The Existing Home Sales report for February, 2007 was released by The National Association of Realtors® this morning:

Predicted: 6,260,000
Actual: 6,690,000 
Change from Last Month: +3.9%
Change from Last Year: -3.6%

Median Price for A Preowned, Single-Family
Home In February, 2007: $212,800Average Price for A Preowned, Single-Family
Home In February, 2007: $260,100


The U.S. Existing Home Sales report is a sales count of existing homes, co-ops and condominiums for a given month. The "predicted" figure is what economists and Wall Street forecasters were expecting, while the "actual" is the true or real figure.

The monthly Existing Home Sales report is released on or around the 25TH day of each month.

Click here to view the full NAR report.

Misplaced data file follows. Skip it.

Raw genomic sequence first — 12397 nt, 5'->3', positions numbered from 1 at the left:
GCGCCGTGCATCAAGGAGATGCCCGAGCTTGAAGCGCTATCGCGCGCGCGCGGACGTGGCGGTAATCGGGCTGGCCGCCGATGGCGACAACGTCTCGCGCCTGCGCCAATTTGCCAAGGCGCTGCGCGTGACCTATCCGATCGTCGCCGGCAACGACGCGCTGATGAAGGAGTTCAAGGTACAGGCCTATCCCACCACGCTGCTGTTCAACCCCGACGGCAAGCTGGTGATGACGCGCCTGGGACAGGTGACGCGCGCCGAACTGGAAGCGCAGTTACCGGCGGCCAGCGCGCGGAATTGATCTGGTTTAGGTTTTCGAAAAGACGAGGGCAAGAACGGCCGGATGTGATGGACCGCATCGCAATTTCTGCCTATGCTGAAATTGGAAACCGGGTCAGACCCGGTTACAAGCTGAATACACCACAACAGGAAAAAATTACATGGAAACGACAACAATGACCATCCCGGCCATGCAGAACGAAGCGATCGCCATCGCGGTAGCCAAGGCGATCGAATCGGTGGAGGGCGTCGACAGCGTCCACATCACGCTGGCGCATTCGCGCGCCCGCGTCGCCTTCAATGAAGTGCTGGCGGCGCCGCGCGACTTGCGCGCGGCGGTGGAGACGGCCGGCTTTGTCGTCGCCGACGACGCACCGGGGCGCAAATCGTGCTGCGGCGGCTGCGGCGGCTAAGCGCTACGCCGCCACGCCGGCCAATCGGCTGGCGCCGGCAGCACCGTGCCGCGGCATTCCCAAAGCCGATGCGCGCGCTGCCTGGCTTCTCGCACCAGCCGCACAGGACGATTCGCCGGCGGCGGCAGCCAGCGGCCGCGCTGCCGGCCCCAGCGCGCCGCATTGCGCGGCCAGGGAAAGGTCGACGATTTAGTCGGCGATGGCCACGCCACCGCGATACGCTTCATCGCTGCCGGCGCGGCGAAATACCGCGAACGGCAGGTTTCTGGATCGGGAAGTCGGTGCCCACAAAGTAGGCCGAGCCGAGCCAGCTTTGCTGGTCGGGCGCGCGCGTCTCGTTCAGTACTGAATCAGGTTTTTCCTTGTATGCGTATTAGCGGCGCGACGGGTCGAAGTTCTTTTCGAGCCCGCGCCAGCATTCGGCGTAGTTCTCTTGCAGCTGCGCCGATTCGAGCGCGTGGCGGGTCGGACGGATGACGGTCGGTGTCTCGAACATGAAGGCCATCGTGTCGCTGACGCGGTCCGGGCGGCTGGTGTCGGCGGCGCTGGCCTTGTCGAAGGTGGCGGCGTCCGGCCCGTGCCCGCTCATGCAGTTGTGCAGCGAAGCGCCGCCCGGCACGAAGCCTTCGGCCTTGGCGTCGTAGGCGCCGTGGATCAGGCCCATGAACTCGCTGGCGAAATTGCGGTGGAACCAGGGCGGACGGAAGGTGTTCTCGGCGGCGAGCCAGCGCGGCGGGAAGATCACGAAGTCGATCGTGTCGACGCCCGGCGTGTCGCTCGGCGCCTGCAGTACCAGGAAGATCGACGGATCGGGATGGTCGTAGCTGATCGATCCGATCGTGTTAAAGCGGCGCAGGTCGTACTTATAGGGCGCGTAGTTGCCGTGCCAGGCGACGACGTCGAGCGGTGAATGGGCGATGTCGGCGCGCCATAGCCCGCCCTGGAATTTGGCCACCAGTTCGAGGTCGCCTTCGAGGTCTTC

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Thursday, March 22, 2007

Leading Economic Indicators for February, 2007

The Conference Board report on the nation's Leading Economic Indicators for February, 2007 was released this morning:

Predicted: -0.5%
Actual: -0.5%

The above numbers represent the month-to-month change for the nation's leading economic indicators. The "predicted" figure is what economists and Wall Street forecasters were expecting, while the "actual" is the true or real figure.

The Leading Economic Indicators Index is a composite of 10 of the nation's economic data releases that's put together by The Conference Board. Statistically, the components listed below have shown a significant increase or decrease before national economic upturns or downturns, respectively:

  1. The Money Supply (M2)